Fears of a death by Amazon may be overstated in shares of the few companies that can effectively resist the Jeff Bezos-led juggernaut, according to a team of Jefferies analysts.
“Amazon’s planned purchase of Whole Foods further widened the valuation spread between consumer stocks the markets views as resistant to the AMZN threat and those viewed as vulnerable,” the analysts wrote. “That’s opened up opportunities.”
Amazon recently announced a $13.7 billion purchase of Whole Foods, sending shock waves across the grocery and retail sectors as fears of competition from the e-commerce giant swept the markets.
But Jefferies analyst Dan Binder suggests that Amazon’s purchase of Whole Foods is a concession that physical storefronts are actually important.
“The Whole Foods acquisition as a tacit admission by Amazon that a brick and mortar retail foot print is important in retail,” according to Jefferies. “Walmart’s prices are currently more competitive and the company is planning for additional price investment in the coming years and is raising the quality of its private label offering.”
Binder noted that only 12 percent of domestic Walmart stores are within five miles of a Whole Foods. Walmart shares are off by 5 percent since the Whole Foods-Amazon deal was announced.
In the grocery industry, analyst Chris Mandeville notes that Amazon’s involvement in Whole Foods is likely to play out slowly, focused on reducing unit growth and gradually lowering shelf prices to test consumer demand.
If Mandeville is correct, he believes “Kroger is capable of minimizing its margin risk through operational efficiencies in the intermediate term while M&A is a longer term option. Additionally, a less aggressive AMZN/WFM combo should provide Kroger with greater time to further roll out its ClickList concept as well as explore alternative delivery programs.”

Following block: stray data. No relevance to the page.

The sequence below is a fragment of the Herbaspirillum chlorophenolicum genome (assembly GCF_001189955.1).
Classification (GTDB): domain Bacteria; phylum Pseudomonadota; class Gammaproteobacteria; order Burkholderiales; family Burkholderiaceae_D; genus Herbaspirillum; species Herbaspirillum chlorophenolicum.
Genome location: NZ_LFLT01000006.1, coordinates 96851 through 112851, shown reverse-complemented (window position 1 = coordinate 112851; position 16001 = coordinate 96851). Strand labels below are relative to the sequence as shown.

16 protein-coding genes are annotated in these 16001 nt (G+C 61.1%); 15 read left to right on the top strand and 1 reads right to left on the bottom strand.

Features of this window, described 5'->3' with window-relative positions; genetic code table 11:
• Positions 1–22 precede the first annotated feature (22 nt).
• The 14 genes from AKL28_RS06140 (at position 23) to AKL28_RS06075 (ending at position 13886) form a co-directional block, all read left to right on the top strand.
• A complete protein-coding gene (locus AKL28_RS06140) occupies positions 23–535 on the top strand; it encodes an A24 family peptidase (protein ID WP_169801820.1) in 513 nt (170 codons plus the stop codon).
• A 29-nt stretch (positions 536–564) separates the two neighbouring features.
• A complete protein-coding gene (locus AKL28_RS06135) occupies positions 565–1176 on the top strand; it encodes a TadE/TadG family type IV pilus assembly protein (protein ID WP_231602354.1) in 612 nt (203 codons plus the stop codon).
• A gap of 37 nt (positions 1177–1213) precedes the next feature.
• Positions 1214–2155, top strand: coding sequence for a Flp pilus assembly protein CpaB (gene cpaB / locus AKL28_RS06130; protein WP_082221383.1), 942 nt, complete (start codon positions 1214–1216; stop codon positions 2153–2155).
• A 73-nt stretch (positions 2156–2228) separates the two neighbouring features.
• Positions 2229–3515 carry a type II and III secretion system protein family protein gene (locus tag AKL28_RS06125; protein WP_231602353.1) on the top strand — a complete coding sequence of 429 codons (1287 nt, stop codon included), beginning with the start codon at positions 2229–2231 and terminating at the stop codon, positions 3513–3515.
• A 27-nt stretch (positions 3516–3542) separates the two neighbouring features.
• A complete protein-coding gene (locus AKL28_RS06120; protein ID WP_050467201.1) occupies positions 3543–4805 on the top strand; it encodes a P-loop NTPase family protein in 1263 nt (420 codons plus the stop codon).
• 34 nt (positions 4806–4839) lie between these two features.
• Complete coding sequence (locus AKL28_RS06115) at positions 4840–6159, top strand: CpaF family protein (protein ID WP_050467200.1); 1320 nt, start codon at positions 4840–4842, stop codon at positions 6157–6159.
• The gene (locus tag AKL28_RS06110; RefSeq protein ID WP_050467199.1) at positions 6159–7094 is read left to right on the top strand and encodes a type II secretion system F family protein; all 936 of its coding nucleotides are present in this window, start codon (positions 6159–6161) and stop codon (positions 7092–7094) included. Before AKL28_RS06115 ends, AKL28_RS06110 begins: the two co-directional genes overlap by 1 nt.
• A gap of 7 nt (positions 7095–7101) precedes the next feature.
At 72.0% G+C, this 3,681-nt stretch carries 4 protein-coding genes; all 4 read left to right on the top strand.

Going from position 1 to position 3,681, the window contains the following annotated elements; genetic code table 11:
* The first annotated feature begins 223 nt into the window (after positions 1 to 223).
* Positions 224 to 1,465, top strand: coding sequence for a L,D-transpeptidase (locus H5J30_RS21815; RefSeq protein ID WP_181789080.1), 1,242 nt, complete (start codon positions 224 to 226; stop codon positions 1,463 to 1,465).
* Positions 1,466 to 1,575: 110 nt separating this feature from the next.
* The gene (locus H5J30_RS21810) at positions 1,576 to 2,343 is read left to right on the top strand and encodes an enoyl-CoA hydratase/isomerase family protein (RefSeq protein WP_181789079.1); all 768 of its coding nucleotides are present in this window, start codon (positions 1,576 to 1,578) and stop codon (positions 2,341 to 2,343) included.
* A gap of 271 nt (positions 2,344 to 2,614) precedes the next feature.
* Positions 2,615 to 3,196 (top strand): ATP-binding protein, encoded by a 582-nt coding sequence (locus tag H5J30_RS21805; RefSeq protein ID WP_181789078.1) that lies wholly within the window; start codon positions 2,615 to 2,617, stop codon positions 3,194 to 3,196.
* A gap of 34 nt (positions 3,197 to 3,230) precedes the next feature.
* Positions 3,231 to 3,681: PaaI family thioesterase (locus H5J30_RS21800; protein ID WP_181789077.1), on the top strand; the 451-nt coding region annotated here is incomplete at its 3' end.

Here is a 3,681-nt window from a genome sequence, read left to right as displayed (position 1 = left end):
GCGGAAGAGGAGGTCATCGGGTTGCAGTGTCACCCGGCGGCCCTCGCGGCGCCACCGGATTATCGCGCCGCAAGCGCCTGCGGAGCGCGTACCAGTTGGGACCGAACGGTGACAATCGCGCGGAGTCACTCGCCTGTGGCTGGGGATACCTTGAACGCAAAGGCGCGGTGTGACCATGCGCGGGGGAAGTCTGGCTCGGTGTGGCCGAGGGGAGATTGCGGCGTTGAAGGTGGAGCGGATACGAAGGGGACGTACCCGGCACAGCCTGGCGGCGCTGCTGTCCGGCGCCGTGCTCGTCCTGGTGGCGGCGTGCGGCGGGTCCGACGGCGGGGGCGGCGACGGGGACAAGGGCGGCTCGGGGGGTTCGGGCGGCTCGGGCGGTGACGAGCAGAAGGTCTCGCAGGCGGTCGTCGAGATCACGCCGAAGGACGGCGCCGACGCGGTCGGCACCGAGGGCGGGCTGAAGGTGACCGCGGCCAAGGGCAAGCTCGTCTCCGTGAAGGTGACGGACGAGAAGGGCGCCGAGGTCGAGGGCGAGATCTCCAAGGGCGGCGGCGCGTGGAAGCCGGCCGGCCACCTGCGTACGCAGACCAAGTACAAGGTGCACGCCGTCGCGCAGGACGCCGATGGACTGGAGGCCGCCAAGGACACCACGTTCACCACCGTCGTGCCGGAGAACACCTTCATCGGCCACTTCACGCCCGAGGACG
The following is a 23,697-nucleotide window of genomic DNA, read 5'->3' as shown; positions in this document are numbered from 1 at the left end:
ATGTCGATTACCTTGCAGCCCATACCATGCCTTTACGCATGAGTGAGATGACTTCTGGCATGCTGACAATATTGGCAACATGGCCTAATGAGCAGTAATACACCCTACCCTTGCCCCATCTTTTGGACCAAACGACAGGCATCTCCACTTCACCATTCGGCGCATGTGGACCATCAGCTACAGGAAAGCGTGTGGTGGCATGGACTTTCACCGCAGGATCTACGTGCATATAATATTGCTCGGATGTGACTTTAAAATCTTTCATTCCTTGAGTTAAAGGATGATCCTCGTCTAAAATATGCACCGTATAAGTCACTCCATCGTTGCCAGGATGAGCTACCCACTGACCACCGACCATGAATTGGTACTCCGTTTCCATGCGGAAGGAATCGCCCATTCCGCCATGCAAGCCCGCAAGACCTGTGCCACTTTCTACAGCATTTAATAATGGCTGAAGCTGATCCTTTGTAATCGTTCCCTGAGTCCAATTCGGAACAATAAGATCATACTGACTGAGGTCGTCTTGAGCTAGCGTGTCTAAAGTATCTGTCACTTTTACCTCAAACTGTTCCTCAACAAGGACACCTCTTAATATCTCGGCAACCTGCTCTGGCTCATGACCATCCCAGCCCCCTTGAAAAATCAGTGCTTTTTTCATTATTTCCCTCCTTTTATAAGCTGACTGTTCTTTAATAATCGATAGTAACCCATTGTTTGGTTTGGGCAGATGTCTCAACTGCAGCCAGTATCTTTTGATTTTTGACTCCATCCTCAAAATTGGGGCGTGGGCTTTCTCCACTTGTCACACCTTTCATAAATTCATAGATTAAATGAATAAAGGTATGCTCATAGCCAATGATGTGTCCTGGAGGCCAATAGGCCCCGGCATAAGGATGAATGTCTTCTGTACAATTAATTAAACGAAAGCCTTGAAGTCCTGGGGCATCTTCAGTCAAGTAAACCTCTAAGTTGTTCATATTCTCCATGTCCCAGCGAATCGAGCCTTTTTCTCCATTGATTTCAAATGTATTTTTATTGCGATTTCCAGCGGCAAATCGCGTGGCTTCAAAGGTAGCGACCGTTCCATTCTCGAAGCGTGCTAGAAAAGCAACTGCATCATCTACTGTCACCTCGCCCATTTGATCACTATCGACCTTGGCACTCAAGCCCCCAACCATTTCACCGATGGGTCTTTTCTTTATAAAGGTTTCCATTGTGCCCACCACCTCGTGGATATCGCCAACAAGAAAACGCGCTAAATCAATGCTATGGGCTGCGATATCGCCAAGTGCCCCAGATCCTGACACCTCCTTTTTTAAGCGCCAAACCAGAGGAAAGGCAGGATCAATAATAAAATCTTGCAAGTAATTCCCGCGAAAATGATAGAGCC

Kroger shares have lost nearly a quarter of their value since the Whole Foods deal.
Wal-Mart, Kroger, Foot Locker, Sprouts in June
The analyst also points out that Sprouts Farmers Market (SFM) may be well-positioned to continue capturing market share.
“While in its nascent stages, the news of AMZN/WFM should accelerate SFM’s online/digital and force greater adoption of utilizing data analytics,” he added.
Specialty retail analyst Randy Konik believes worries around Foot Locker are “overblown,” creating an irrational sell-off in the shares.
The shoe store is “insulated from the threats of Amazon … as it is a destination in the mall and one of the few retailers that has been experiencing largely positive traffic,” the team wrote.
Foot Locker’s stock price has fallen over 30 percent year to date with the decline accelerating after news of a direct selling partnership between Nike and Amazon.